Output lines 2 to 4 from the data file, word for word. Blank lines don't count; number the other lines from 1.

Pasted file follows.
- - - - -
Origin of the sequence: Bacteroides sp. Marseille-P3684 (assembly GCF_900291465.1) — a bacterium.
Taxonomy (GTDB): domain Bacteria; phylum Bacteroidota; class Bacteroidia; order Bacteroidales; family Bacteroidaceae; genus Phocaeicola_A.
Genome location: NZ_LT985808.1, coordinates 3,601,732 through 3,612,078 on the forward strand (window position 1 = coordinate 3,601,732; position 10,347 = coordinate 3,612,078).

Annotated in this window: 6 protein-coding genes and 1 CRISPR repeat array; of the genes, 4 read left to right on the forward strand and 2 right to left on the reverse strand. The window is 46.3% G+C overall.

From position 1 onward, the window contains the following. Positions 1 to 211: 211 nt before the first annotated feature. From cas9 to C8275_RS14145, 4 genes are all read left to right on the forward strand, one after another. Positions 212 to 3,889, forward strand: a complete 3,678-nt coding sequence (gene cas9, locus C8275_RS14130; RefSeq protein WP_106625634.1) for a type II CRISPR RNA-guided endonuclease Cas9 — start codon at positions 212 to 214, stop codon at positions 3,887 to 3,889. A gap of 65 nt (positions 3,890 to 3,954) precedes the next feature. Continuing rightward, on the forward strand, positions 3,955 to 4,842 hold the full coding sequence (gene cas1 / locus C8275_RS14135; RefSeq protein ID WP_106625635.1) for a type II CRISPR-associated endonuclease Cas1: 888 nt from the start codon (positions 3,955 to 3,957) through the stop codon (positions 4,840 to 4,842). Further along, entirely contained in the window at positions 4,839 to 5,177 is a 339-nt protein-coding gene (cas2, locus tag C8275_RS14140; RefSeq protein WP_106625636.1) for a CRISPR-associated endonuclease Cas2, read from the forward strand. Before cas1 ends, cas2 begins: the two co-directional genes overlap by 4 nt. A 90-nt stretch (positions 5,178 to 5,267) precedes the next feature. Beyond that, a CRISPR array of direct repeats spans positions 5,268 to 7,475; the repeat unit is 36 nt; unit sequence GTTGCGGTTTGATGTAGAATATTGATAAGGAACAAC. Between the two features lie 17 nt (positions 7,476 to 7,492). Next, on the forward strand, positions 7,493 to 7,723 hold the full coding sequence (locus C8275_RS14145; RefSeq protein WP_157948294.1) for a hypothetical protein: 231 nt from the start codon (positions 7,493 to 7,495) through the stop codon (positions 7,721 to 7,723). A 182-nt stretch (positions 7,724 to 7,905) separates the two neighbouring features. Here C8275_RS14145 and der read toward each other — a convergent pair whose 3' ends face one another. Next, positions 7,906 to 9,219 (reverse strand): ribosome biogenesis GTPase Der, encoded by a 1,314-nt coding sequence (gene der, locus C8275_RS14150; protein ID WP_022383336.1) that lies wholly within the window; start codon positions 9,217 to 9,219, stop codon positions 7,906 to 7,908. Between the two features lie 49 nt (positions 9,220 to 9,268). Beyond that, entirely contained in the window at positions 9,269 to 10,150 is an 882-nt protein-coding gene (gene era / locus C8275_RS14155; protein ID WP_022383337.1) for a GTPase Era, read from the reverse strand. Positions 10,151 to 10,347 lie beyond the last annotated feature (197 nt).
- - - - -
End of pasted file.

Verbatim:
Taxonomy (GTDB): domain Bacteria; phylum Bacteroidota; class Bacteroidia; order Bacteroidales; family Bacteroidaceae; genus Phocaeicola_A.
Genome location: NZ_LT985808.1, coordinates 3,601,732 through 3,612,078 on the forward strand (window position 1 = coordinate 3,601,732; position 10,347 = coordinate 3,612,078).

Annotated in this window: 6 protein-coding genes and 1 CRISPR repeat array; of the genes, 4 read left to right on the forward strand and 2 right to left on the reverse strand. The window is 46.3% G+C overall.